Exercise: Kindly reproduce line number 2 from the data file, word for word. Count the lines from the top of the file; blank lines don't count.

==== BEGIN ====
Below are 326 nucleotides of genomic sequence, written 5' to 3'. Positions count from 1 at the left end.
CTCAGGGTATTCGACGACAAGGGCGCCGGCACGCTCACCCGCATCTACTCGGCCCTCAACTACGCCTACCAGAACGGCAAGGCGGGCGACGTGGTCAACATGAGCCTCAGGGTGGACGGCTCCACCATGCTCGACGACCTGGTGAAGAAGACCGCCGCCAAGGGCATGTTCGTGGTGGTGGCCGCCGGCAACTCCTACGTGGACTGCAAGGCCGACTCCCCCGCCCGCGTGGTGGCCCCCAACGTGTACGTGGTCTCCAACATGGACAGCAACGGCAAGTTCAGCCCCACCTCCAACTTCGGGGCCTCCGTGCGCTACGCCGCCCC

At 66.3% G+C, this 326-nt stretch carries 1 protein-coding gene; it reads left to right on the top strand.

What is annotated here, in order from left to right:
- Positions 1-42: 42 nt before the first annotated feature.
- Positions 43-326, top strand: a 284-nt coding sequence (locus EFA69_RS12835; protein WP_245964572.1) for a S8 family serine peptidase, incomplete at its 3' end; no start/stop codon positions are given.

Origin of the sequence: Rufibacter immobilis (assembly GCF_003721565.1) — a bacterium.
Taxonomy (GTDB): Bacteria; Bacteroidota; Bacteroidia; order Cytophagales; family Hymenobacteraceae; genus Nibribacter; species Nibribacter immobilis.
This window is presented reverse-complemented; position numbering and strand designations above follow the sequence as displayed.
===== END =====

CTCAGGGTATTCGACGACAAGGGCGCCGGCACGCTCACCCGCATCTACTCGGCCCTCAACTACGCCTACCAGAACGGCAAGGCGGGCGACGTGGTCAACATGAGCCTCAGGGTGGACGGCTCCACCATGCTCGACGACCTGGTGAAGAAGACCGCCGCCAAGGGCATGTTCGTGGTGGTGGCCGCCGGCAACTCCTACGTGGACTGCAAGGCCGACTCCCCCGCCCGCGTGGTGGCCCCCAACGTGTACGTGGTCTCCAACATGGACAGCAACGGCAAGTTCAGCCCCACCTCCAACTTCGGGGCCTCCGTGCGCTACGCCGCCCC